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Dan Butterfield is the Managing Editor of iPhonAsia - a website covering iPhone with particular emphasis in China, Japan and Korea. Over the course of his career, Dan has held senior management positions in the securities industry and was responsible for development of Web 2.0 applications sold... More
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  • Apple’s iPad tears up the rulebook 0 comments
    Jan 29, 2010 2:10 PM | about stocks: AAPL

    Hockey great Wayne Gretzky once said, “I skate to where the puck is going to be.” Steve Jobs has been known to borrow Gretzky’s line as it illustrates Apple’s (AAPL) vision and willingness to go where the market is “going to be.” Ladies and gentlemen, I give you the iPad. On January 27, Steve Jobs unveiled the new iPad device and tore up the rulebook once again. The touchscreen iPad doesn’t fit into any current product category. Yet it is clearly a beautiful device that delivers big on its promise of infotainment and utility.

    While the usual suspects have questioned whether Apple can carve out a new product category (somewhere between a smartphone and a laptop), other tech watchers recognize that the iPad has ready-made customers … the 75 million iPhone/iPod Touch owners who already know how to use an iPad. These Apple device owners also have content (e.g. music, movies, apps and games) that can easily be uploaded to iPad via a simple iTunes synch.

    To ensure a clean run down the product launch slopes, Apple shocked the industry with a low $499 price for iPad. There are also higher end models with more data storage + 3G radios. But even the base model, at $499, includes the latest WiFi (802.11n) and that will suffice for many. As Needham & Company analyst Charles Wolf points outthe $499 price point is “low enough to attract a sizable portion of the early adopter crowd.”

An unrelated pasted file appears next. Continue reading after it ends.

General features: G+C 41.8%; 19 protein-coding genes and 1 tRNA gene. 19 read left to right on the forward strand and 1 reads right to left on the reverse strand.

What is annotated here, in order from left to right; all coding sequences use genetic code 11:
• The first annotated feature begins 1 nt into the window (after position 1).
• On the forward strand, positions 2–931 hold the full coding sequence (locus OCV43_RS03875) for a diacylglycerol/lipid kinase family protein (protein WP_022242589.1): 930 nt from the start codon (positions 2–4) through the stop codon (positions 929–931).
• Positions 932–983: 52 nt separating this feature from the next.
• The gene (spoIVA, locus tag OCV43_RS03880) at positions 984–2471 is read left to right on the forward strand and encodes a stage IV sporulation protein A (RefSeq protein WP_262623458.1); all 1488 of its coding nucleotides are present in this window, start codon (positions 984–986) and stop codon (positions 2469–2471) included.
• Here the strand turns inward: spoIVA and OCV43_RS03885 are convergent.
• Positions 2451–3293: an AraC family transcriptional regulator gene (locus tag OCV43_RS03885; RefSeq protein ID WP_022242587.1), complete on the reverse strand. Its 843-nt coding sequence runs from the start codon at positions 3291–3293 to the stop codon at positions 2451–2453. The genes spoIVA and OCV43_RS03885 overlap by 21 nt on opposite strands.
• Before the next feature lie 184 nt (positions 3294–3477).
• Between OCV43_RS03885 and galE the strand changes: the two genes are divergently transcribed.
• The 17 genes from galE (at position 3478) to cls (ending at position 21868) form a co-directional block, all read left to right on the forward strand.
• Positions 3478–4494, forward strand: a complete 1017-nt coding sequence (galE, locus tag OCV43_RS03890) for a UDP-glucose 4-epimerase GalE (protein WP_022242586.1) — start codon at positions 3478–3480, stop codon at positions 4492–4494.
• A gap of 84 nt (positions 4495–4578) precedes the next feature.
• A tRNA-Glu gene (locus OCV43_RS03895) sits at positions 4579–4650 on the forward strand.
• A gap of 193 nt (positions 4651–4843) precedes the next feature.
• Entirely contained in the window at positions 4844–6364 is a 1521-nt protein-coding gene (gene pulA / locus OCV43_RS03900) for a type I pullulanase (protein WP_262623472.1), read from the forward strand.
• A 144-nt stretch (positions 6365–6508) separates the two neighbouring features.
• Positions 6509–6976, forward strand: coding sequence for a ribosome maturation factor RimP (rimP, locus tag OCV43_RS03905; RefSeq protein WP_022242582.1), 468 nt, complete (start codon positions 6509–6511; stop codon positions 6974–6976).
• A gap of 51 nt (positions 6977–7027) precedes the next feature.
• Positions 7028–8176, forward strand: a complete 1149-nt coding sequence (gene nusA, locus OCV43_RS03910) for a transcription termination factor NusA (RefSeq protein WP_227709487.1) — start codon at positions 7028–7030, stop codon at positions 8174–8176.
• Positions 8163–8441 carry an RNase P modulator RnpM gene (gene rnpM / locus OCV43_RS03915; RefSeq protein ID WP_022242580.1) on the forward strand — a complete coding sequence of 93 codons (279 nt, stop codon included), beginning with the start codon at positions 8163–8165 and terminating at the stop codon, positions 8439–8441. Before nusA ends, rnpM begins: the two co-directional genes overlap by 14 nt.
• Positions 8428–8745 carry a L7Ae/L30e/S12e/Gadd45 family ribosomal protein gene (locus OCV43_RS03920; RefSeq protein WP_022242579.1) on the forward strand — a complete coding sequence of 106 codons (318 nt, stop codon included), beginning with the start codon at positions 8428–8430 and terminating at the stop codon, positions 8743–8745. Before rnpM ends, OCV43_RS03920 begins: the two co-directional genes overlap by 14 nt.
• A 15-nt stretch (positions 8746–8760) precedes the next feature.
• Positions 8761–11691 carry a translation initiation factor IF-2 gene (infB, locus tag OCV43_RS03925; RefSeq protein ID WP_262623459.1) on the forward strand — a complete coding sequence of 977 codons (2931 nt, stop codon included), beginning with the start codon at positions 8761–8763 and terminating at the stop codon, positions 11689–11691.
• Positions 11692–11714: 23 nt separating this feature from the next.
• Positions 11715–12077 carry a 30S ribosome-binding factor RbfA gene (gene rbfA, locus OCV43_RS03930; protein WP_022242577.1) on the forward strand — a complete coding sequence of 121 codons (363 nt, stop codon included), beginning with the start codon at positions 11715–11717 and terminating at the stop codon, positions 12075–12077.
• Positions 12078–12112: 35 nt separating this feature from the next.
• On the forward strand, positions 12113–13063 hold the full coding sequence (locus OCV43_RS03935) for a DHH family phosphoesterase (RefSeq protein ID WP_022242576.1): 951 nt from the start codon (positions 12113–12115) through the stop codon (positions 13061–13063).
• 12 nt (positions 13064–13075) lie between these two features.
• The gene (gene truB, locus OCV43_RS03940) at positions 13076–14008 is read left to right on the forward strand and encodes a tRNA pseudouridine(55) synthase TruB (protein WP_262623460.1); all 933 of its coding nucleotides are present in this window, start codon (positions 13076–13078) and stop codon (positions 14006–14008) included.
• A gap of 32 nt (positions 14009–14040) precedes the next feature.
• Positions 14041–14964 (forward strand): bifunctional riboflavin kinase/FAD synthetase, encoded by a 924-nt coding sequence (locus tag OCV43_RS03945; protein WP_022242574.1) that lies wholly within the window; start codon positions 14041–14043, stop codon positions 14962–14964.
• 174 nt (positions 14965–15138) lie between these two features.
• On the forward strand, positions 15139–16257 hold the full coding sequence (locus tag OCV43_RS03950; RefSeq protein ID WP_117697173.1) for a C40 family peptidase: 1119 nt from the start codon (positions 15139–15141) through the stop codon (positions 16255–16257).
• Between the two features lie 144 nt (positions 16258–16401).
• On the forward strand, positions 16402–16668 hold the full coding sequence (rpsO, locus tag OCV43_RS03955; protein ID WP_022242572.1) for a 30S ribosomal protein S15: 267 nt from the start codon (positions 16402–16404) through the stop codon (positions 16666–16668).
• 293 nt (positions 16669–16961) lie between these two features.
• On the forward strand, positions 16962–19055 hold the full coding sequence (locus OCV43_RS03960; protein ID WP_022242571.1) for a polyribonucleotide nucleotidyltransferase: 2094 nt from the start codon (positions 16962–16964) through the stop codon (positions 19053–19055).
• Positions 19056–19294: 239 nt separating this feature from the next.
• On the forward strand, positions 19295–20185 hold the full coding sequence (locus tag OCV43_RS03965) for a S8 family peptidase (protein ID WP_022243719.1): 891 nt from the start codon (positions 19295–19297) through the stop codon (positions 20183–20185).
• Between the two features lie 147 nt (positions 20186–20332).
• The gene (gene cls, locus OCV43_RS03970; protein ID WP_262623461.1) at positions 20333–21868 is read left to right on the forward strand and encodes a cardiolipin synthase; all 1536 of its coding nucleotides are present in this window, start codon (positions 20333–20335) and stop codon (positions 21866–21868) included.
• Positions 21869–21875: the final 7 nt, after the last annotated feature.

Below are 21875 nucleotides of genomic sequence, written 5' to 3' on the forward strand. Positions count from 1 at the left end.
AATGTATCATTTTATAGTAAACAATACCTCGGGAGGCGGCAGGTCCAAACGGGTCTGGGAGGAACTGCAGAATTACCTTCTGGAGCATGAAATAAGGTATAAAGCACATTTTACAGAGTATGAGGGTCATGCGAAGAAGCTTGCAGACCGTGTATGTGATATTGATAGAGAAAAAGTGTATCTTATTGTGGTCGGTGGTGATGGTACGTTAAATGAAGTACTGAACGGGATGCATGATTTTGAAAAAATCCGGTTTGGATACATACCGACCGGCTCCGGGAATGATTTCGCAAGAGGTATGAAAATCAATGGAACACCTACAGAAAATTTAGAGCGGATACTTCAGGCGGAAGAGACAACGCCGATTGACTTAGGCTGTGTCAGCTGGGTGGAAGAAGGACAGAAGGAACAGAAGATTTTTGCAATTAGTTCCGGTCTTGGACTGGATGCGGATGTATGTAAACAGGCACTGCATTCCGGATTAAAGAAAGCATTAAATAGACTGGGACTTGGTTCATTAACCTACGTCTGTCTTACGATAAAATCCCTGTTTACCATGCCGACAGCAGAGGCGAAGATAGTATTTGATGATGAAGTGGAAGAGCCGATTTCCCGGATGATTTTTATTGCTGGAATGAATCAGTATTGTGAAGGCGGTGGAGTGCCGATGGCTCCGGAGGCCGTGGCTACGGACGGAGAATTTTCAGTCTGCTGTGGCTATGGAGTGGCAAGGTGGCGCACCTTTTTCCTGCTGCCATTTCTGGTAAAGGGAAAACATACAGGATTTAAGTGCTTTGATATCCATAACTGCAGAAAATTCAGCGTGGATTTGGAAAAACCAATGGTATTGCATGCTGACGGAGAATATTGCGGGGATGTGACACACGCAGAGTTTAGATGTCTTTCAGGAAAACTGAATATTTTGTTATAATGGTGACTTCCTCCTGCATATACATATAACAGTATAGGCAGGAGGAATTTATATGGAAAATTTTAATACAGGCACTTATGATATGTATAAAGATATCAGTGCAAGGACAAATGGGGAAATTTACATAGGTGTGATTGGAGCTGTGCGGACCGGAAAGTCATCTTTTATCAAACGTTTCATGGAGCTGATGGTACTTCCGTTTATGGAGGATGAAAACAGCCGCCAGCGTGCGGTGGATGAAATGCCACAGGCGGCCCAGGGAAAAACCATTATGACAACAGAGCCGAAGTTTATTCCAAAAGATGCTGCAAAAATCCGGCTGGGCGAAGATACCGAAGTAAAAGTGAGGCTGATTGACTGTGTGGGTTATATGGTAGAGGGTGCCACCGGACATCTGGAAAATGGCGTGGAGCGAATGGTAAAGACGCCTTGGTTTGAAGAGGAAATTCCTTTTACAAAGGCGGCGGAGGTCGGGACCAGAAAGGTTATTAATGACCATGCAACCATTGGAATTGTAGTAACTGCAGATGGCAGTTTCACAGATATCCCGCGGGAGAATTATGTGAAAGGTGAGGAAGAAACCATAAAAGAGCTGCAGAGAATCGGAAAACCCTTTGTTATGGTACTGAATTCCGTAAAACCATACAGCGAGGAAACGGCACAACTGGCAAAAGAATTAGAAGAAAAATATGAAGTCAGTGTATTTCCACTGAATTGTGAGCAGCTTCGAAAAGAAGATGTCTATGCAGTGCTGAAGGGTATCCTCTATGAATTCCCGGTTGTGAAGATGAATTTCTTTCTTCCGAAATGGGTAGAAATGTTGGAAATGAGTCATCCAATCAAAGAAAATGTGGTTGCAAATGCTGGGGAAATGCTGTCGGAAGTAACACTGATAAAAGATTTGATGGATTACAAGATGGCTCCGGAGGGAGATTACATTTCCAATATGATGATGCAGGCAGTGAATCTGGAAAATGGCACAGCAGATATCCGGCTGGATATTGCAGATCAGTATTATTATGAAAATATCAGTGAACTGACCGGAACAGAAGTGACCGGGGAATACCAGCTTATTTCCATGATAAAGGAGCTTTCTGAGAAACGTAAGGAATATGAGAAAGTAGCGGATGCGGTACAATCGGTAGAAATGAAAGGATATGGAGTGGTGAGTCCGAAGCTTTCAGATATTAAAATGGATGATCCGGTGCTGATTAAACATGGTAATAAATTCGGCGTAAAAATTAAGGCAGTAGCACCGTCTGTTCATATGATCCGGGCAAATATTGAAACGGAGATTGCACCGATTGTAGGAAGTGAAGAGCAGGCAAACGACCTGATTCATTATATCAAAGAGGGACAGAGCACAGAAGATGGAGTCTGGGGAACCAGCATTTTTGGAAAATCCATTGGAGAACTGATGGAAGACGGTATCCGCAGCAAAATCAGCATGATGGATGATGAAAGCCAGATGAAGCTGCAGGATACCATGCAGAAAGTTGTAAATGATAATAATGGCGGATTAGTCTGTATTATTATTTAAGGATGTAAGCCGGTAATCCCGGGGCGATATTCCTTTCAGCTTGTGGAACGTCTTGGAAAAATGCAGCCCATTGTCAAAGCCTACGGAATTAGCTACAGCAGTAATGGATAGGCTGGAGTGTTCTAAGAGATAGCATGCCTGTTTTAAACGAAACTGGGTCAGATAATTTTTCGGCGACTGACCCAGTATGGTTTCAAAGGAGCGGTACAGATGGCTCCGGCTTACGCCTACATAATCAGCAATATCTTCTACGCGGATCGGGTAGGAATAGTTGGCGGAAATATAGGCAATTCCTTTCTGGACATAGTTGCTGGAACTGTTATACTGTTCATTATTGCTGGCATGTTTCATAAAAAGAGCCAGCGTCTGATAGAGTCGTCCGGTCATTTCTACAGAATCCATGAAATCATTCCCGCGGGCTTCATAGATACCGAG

Besides millions of Apple loyalists, who else is might lust after the iPad? Apple is no doubt aiming at the same crowd who buy ultra-portable netbooks and e-readers. After learning about the iPad (and virtually everyone has heard the buzz), many will pause before plunking down $500 for a netbook or $250 for a single-purpose e-reader. The Wall Street Journal’s Walt Mossberg says the $499 price will be “a big problem for Dell, HP and Lenovo, and all competitors building tablets who traditionally like to get under Apple’s price umbrella” … At $499, “there’s not a whole lot of room under that umbrella.” 

    Gamers too should be drawn to iPad’s vibrant 9.7 inch display and (according to Steve Jobs) “super responsive, super precise” multi-touch sensors which will make it easy to handle screen controls. The iPad weighs just 1.5 lbs, yet it gets a whopping 10 hours of battery life, important for ardent gamers.

    How about book fans? iPad has a beautiful color screen and Apple’s new iBooks Store, with its fully integrated iBooks reader app, should capture the attention of e-book fans and students (iTunes U). Content is key, and at the unveiling event , Steve Jobs announced deals with five major publishers -- Penguin, Harper Collins, Simon & Shuster, Macmillan, and Hachette. The iPad’s low entry price should entice Kindle fans to move up to the iPad. “Amazon has done a great job pioneering this technology [the Kindle] and we’re going to stand on their shoulders, and go a bit further” ~ Steve Jobs.